If these guys were American, and not from New Zealand, they'd have had a chance to make it proper big during the nineties and maybe again now. The resurgence in low rent rock stuff has to yield an above ground rock star. It won't be the 3ds, unfortunately, but it will probably be folks that sound similar to this and dress like its 1995.

Captain Beefheart: A Spot of Brown

When Captain Beefheart bit it last month, the world was up in arms. Well, at least the weirdoes were. No one else really gave a shit. But what the guy dying did, apart from sucking, was to make the blog world explode in an almost ridiculous display of grief. Beefheart’s albums showed up just about everywhere, readily available for download and discussion. The requisite Safe as Milk  and Trout Mask Replica cropped up. But more surprising was the emergence of The Brown Star Sessions, something I’d never even heard of. Of course, that doesn’t mean too much, I’m not a Beefheart sycophant, but do possess more than a passing knowledge of his work.

Hampton Grease Band: Hey Old Lady!

There’s no way I know of to actually figure this out, but the Hampton Grease Band might be the only ensemble to issue a double studio album as their first long playing release. Today, that just couldn’t happen. In 1972, it was still probably pretty weird, but for some reason Columbia Records thought it was a good idea.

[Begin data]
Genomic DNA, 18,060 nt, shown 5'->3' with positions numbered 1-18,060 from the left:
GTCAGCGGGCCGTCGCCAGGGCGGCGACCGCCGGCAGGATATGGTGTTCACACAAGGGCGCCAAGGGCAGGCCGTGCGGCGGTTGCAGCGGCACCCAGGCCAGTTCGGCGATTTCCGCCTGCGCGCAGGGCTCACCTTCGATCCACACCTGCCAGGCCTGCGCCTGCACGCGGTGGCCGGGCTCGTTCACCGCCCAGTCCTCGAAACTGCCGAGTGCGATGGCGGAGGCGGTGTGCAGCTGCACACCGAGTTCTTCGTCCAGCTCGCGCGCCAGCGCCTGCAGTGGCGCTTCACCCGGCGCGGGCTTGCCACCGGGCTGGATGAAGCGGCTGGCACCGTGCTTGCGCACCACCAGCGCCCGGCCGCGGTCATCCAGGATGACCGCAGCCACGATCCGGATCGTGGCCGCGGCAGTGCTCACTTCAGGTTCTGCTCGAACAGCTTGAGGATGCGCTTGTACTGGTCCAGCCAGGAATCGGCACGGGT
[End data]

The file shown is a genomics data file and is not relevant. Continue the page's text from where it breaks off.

Either way, the band didn’t sell too many copies, reportedly ranking its Music to Eat as the second worst seller in Columbia Records’ history. With the band generally characterized as a bunch of Zappa and Beefheart wanna-bes that kinda makes sense. But if anyone takes the time to sit down and listen to the band’s one disc, it’ll soon be realized that the Hampton Grease Band had a lot going for it – way beyond its influences.

Idle Times: If the Strokes Were Poor

With the impending Strokes’ disc due out in the next little bit, it’s worth wondering, not only if it’ll be good, but also if the band wasn’t a buncha rich kids if they’d have made it this far. There aren’t really too many high profile groups capable of issuing so many crap records while holding onto a record contract.

But if that’s the Strokes’ only crime, we should let it go. Is This It? still ranks as an early millennium highlight. And anyone disagreeing with that should probably just go fiddle with their three hundred dollar copy of some live Steve Albini record – aka eat it.

Silkworm and Why You Should Keep Your Pavement Records (or MP3s)

All involved should decry the speed in which a band can form, play its first show and release a proper album – Smith Westerns anyone? That formula, obviously, doesn’t ensure quality or a lack there of, but contrasting bands’ stamina and their longevity’s pretty interesting. With the current spate of sub-terra rock groups kicking around, it doesn’t really seem possible that too many of them are set to wrench a twenty year career from constant touring and issuing singles in runs of two hundred and fifty. It’s worked so far – Thee Oh Sees seem to be able to maintain a consistent level of performance, but the group’s frontman has a bit of experience.

Bill Orcutt Shaves His Harry Pussy